If indications are the situations in which the medicine should be used, contraindications are situations that advise against its use -- that is, this section lists situations in which it should not be used. For instance, a medicine should not be prescribed for someone who has had an allergic reaction to the same medication or one that's similar, or for someone who is taking another medicine that interacts with it in a harmful way.
This section also may warn doctors not to prescribe the medicine for people with certain medical conditions because they are at greater risk of dangerous side effects. For example, the package insert for Depakote warns that it should not be used by people with liver disease. If you have a significant medical disorder, this is the place to find out whether it's likely to cause a problem if you take this medicine.
This section discusses serious side effects that may occur in people who take this medicine. If especially severe or life-threatening problems have been found, there may be a "Box Warning" on the first page of the package insert. As the name suggests, this information is prominently displayed using capital letters surrounded by a black box so it will not be overlooked. You should pay attention to these warnings so you will recognize any symptoms that could suggest a serious problem, but you should not be overly alarmed. It is quite unlikely that you will experience any of the conditions covered by Box Warnings or by the Warnings section later in the package insert. Many widely used medicines (such as Tegretol (carbamazepine) and Depakote) have Box Warnings and very few people are severely harmed.
Before you start taking a seizure medicine with Warnings that might pertain to you, your doctor is likely to explain what the Warnings mean and tell you what you should watch for so that any problems can be caught early.
Included in the Warnings section for many seizure medicines is a discussion of possible problems if the medication is taken during pregnancy. These are worth reviewing with your doctor if you are considering pregnancy, but most women have healthy babies regardless of which medicine they use. Good seizure control usually is the most important consideration.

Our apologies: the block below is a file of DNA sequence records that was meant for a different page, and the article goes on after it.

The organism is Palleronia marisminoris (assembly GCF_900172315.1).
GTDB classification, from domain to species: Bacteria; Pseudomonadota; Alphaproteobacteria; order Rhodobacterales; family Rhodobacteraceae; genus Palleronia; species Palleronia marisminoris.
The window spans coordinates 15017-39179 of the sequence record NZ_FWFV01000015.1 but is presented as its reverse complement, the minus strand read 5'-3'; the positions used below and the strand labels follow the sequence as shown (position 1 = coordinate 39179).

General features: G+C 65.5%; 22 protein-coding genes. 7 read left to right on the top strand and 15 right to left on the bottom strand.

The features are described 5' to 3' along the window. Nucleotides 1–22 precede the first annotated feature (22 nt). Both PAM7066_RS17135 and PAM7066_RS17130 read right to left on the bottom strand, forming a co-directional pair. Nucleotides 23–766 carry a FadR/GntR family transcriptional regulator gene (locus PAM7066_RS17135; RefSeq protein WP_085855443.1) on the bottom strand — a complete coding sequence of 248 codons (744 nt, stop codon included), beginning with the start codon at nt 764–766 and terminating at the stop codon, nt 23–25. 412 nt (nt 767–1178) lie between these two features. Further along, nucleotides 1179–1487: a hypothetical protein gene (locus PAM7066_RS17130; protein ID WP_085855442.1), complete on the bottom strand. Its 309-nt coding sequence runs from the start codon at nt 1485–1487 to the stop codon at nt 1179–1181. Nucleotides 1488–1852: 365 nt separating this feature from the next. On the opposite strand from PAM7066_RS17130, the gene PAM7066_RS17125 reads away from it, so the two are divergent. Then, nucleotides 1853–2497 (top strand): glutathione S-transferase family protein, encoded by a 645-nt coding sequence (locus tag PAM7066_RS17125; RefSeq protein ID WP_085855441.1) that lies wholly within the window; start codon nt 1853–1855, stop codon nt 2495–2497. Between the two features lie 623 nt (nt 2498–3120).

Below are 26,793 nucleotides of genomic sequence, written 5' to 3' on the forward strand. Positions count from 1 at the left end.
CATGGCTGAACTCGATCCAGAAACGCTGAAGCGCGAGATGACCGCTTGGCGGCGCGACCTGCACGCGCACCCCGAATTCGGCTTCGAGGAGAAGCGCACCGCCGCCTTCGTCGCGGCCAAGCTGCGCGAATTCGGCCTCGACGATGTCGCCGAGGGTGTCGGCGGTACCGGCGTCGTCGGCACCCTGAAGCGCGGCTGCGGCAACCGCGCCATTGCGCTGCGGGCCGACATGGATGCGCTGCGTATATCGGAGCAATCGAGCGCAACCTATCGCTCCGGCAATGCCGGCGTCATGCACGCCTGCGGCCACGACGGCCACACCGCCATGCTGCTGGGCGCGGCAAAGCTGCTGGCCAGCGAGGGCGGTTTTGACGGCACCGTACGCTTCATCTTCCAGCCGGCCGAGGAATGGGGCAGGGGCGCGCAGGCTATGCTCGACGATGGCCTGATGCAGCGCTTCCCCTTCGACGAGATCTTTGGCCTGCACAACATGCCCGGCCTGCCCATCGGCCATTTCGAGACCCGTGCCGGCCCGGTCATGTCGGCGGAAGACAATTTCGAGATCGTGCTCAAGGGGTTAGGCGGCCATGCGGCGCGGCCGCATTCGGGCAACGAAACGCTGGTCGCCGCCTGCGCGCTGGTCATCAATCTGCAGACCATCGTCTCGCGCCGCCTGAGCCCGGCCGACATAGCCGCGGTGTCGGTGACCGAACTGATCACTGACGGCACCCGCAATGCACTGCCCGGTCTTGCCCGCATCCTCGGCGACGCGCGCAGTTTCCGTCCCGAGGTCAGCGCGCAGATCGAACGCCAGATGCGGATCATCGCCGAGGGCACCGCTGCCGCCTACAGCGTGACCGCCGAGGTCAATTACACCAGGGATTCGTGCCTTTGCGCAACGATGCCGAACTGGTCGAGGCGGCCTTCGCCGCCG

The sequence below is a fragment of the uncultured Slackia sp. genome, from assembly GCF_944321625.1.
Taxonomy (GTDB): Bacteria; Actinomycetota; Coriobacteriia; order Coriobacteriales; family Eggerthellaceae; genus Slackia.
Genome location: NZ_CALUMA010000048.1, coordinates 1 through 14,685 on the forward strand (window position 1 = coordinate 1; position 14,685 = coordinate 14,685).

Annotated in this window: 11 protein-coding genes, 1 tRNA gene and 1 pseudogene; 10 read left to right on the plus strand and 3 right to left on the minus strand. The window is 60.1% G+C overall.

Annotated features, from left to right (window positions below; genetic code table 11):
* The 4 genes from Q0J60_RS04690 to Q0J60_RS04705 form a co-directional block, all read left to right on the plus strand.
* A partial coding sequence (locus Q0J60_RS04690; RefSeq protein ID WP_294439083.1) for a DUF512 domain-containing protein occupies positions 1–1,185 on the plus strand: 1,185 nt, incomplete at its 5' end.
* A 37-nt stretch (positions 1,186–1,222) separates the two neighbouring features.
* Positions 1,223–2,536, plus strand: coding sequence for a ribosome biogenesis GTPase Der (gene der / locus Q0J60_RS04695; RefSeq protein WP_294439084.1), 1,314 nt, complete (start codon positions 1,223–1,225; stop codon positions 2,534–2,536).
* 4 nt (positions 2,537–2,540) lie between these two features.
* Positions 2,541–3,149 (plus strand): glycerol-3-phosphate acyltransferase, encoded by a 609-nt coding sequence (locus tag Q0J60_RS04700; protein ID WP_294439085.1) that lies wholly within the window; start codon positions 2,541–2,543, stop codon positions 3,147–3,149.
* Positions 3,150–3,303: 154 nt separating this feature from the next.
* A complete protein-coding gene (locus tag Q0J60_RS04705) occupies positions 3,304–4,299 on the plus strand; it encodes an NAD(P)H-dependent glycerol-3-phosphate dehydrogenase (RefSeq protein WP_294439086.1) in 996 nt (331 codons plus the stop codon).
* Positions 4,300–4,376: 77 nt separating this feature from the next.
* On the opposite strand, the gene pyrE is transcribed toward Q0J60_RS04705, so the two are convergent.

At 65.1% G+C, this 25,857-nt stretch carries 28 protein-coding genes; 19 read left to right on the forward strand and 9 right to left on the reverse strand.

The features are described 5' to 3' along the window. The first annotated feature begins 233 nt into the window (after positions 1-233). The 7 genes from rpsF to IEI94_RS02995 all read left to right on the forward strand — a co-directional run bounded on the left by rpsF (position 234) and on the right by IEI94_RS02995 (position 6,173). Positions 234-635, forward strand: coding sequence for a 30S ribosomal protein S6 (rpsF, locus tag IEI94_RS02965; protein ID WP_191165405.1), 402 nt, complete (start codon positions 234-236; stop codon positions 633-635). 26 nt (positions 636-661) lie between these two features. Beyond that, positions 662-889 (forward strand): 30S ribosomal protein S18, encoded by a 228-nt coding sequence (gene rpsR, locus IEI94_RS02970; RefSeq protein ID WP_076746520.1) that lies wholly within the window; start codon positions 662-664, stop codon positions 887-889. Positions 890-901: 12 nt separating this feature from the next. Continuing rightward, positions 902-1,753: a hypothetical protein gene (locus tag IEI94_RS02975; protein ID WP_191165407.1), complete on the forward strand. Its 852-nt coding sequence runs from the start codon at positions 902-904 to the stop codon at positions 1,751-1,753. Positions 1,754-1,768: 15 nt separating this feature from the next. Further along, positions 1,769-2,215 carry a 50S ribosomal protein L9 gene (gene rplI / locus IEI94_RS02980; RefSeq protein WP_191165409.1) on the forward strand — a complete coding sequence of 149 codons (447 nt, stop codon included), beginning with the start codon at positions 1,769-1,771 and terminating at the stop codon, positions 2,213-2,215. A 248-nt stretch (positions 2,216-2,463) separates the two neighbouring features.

The Precautions section advises how to use the medication most safely and effectively. It alerts the doctor about types of patients who need close observation and offers guidelines about any laboratory tests that should be performed before the medicine is taken or during the time it is in use. This section may list activities (such as driving) that require special caution while the medicine is being used. Sometimes the information on pregnancy appears in this section rather than in Warnings.
One of the most important parts of this section lists Drug Interactions—the effects that this medicine may have on other prescription or over-the-counter medicines you may be taking, or the effects of the other medicines on this one. If your doctor tells you that the dosage of another medicine you're taking must be changed when you begin a new medication, it's probably because of an interaction listed in this section. This section also might warn that you shouldn't take this medicine with a particular food or other product (such as an antacid). It's a good idea to skim this section to see if it lists any medicines or other products that you use regularly. (Note that the generic names of medicines are used, so that's what you should look for instead of the brand name. For instance, you may find "phenytoin" but you will not find "Dilantin.") If you find something and you're not sure what that means to you, contact your doctor's office or talk to your pharmacist.
The Precautions section also may tell what is known about the use of this medicine by nursing mothers, children ("Pediatric Use"), and older people ("Geriatric Use"). Sometimes it may just say that not enough information is available. This does not mean that such use is unsafe, just that not enough research studies have been done.
This section lists all the side effects that were reported in people who took this medicine while it was being tested. These effects are usually grouped according to the body system affected and perhaps also by how many people reported each one.